1. To represent by a type, model, or symbol beforehand; to
       prefigure. [R.] --White (Johnson).
    2. To furnish an expression or copy of; to represent; to
       typify. [R.]
             Let us type them now in our own lives. --Tennyson.
Computing Dictionary

(Or "data type") A set of values from which a variable, constant, function, or other expression may take its value. A type is a classification of data that tells the compiler or interpreter how the programmer intends to use it. For example, the process and result of adding two variables differs greatly according to whether they are integers, floating point numbers, or strings.

Types supported by most programming languages include integers (usually limited to some range so they will fit in one word of storage), booleans, floating point numbers, and characters. strings are also common, and are represented as lists of characters in some languages.

If s and t are types, then so is s -> t, the type of functions from s to t; that is, give them a term of type s, functions of type s -> t will return a term of type t.

Some types are primitive - built-in to the language, with no visible internal structure - e.g. Boolean; others are composite - constructed from one or more other types (of either kind) - e.g. lists, structures, unions.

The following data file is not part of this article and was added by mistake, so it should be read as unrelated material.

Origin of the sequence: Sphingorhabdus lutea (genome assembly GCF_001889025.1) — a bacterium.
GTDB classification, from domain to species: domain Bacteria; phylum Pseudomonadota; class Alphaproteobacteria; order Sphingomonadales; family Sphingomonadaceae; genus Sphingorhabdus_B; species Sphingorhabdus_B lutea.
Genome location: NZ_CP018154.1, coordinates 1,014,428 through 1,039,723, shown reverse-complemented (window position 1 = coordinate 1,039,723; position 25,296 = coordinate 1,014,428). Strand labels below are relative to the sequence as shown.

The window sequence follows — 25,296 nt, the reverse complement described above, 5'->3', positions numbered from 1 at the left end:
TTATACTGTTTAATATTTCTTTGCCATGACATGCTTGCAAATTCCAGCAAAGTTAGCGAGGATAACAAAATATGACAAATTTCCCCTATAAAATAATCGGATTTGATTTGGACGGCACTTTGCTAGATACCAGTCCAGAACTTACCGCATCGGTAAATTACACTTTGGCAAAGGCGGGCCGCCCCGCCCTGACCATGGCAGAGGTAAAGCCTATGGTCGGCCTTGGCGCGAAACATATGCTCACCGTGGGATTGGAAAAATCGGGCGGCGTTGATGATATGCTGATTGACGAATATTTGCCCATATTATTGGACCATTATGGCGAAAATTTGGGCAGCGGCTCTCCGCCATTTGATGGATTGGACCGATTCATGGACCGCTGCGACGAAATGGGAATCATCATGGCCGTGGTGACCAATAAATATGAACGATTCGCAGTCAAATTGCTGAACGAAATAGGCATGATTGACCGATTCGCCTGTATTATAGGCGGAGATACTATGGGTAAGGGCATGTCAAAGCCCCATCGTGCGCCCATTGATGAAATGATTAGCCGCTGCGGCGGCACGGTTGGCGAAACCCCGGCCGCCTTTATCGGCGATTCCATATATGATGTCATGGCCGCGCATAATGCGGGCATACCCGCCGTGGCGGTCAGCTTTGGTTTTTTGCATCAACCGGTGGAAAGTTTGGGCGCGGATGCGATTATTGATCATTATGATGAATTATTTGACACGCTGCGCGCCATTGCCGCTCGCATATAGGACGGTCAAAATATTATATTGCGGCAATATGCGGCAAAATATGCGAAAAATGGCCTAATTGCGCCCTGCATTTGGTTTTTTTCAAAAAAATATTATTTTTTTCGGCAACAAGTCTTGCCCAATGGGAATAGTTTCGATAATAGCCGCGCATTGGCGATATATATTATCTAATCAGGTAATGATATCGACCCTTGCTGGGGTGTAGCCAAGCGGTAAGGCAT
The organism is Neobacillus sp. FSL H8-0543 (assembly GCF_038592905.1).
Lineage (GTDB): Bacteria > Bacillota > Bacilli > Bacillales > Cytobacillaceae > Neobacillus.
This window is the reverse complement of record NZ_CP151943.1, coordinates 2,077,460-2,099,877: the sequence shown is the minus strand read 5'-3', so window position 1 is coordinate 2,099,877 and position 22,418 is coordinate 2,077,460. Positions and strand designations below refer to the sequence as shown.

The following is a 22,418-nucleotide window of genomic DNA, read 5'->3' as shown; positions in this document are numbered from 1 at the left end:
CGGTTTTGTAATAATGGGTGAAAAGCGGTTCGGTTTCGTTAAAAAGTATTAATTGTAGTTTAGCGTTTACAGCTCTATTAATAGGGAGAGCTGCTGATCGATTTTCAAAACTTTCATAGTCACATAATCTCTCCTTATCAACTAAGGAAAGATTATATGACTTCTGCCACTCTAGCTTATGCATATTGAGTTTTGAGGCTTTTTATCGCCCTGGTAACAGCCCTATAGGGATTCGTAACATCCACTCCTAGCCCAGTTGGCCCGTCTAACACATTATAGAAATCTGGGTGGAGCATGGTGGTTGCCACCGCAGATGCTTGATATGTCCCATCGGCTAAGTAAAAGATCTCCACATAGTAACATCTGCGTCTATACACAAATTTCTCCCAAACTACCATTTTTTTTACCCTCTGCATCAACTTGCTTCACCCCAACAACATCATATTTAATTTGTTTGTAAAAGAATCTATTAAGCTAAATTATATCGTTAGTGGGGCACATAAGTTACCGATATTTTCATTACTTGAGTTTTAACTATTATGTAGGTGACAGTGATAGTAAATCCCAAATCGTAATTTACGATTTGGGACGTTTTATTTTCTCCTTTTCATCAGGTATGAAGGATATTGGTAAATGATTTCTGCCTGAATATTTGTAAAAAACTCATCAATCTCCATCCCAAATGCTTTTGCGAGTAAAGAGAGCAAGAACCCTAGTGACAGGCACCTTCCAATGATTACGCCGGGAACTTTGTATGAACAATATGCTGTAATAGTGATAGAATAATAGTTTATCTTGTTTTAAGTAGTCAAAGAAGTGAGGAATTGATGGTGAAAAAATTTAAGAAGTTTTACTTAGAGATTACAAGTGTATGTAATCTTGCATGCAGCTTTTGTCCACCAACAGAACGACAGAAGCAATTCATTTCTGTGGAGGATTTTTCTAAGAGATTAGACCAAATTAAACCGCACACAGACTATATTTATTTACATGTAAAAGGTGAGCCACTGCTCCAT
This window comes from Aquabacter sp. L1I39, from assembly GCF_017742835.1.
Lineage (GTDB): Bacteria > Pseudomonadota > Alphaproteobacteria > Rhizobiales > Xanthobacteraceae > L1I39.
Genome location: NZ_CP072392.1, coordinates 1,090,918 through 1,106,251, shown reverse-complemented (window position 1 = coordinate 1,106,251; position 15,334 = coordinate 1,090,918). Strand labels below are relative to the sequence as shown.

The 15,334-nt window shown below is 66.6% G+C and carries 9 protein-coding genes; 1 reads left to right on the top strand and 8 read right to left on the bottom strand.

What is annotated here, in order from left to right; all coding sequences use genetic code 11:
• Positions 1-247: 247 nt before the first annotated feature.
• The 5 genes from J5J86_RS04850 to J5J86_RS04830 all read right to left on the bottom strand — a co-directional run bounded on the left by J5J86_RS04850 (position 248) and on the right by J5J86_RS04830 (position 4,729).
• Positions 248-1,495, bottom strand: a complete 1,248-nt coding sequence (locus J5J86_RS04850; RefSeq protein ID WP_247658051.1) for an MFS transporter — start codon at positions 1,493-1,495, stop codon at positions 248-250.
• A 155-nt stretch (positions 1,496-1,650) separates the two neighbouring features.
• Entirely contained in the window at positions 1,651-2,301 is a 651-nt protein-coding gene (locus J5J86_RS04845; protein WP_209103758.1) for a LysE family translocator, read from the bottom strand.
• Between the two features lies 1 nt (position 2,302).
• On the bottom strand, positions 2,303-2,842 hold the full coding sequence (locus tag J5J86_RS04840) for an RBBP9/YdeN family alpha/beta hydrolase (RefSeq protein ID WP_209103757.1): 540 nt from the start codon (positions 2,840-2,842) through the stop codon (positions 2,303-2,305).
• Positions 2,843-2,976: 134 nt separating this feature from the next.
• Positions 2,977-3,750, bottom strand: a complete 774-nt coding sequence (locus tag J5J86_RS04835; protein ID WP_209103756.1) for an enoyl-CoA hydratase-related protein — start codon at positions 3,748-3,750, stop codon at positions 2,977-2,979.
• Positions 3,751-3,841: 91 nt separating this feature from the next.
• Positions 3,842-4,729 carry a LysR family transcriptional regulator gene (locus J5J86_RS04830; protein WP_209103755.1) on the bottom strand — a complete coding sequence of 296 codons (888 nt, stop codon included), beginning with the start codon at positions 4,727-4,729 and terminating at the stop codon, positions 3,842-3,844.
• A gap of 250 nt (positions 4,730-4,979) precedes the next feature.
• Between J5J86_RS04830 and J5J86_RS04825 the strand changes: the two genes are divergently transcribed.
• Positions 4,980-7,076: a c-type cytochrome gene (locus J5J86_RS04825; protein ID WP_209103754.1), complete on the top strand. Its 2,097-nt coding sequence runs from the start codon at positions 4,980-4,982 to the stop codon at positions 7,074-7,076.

Some languages provide strong typing, others allow implicit type conversion and/or explicit type conversion.

Biology Dictionary
 Definition: A designated representative of a plant name.
Easton Bible Dictionary

occurs only once in Scripture (1 Cor. 10:11, A.V. marg.). The Greek word _tupos_ is rendered "print" (John 20:25), "figure" (Acts 7:43; Rom. 5:14), "fashion" (Acts 7:44), "manner" (Acts 23:25), "form" (Rom. 6:17), "example" or "ensample" (1 Cor. 10:6, 11; Phil. 3:17; 1 Thess. 1:7; 2 Thess. 3:9; 1 Tim. 4:12). It properly means a "model" or "pattern" or "mould" into which clay or wax was pressed, that it might take the figure or exact shape of the mould. The word "type" is generally used to denote a resemblance between something present and something future, which is called the "antitype."

 Definition: a distinctive formal artifact class defined by the consistent clustering of attributes and restricted in space and time, e.g. the "Folsom Point" is a projectile point "type".